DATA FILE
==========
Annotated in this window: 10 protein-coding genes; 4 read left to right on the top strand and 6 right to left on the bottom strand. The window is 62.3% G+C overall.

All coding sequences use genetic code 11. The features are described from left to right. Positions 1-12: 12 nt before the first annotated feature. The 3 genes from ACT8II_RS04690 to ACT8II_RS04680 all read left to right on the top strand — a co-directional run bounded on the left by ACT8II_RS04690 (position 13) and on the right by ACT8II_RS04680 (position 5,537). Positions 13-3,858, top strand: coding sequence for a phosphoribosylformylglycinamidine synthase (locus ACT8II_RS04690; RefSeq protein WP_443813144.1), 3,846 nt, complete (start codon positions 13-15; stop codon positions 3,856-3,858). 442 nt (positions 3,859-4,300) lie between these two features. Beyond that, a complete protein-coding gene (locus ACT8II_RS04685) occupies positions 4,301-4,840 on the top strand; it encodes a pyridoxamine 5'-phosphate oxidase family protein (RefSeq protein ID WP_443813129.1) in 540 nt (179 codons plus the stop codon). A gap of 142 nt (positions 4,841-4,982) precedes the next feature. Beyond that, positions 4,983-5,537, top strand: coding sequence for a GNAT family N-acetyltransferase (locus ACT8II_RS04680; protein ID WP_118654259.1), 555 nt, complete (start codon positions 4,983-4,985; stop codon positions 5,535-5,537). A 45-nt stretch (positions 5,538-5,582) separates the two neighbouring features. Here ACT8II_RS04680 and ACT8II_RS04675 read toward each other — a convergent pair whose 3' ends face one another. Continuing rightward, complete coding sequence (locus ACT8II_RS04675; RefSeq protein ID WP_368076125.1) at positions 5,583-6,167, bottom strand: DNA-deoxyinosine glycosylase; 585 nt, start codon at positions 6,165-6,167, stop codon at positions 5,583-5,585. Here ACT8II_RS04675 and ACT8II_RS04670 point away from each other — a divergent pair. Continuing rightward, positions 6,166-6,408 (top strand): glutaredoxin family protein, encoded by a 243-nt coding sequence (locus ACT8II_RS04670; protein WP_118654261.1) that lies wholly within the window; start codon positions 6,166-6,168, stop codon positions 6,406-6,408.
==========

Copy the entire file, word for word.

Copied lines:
Annotated in this window: 10 protein-coding genes; 4 read left to right on the top strand and 6 right to left on the bottom strand. The window is 62.3% G+C overall.

All coding sequences use genetic code 11. The features are described from left to right. Positions 1-12: 12 nt before the first annotated feature. The 3 genes from ACT8II_RS04690 to ACT8II_RS04680 all read left to right on the top strand — a co-directional run bounded on the left by ACT8II_RS04690 (position 13) and on the right by ACT8II_RS04680 (position 5,537). Positions 13-3,858, top strand: coding sequence for a phosphoribosylformylglycinamidine synthase (locus ACT8II_RS04690; RefSeq protein WP_443813144.1), 3,846 nt, complete (start codon positions 13-15; stop codon positions 3,856-3,858). 442 nt (positions 3,859-4,300) lie between these two features. Beyond that, a complete protein-coding gene (locus ACT8II_RS04685) occupies positions 4,301-4,840 on the top strand; it encodes a pyridoxamine 5'-phosphate oxidase family protein (RefSeq protein ID WP_443813129.1) in 540 nt (179 codons plus the stop codon). A gap of 142 nt (positions 4,841-4,982) precedes the next feature. Beyond that, positions 4,983-5,537, top strand: coding sequence for a GNAT family N-acetyltransferase (locus ACT8II_RS04680; protein ID WP_118654259.1), 555 nt, complete (start codon positions 4,983-4,985; stop codon positions 5,535-5,537). A 45-nt stretch (positions 5,538-5,582) separates the two neighbouring features. Here ACT8II_RS04680 and ACT8II_RS04675 read toward each other — a convergent pair whose 3' ends face one another. Continuing rightward, complete coding sequence (locus ACT8II_RS04675; RefSeq protein ID WP_368076125.1) at positions 5,583-6,167, bottom strand: DNA-deoxyinosine glycosylase; 585 nt, start codon at positions 6,165-6,167, stop codon at positions 5,583-5,585. Here ACT8II_RS04675 and ACT8II_RS04670 point away from each other — a divergent pair. Continuing rightward, positions 6,166-6,408 (top strand): glutaredoxin family protein, encoded by a 243-nt coding sequence (locus ACT8II_RS04670; protein WP_118654261.1) that lies wholly within the window; start codon positions 6,166-6,168, stop codon positions 6,406-6,408.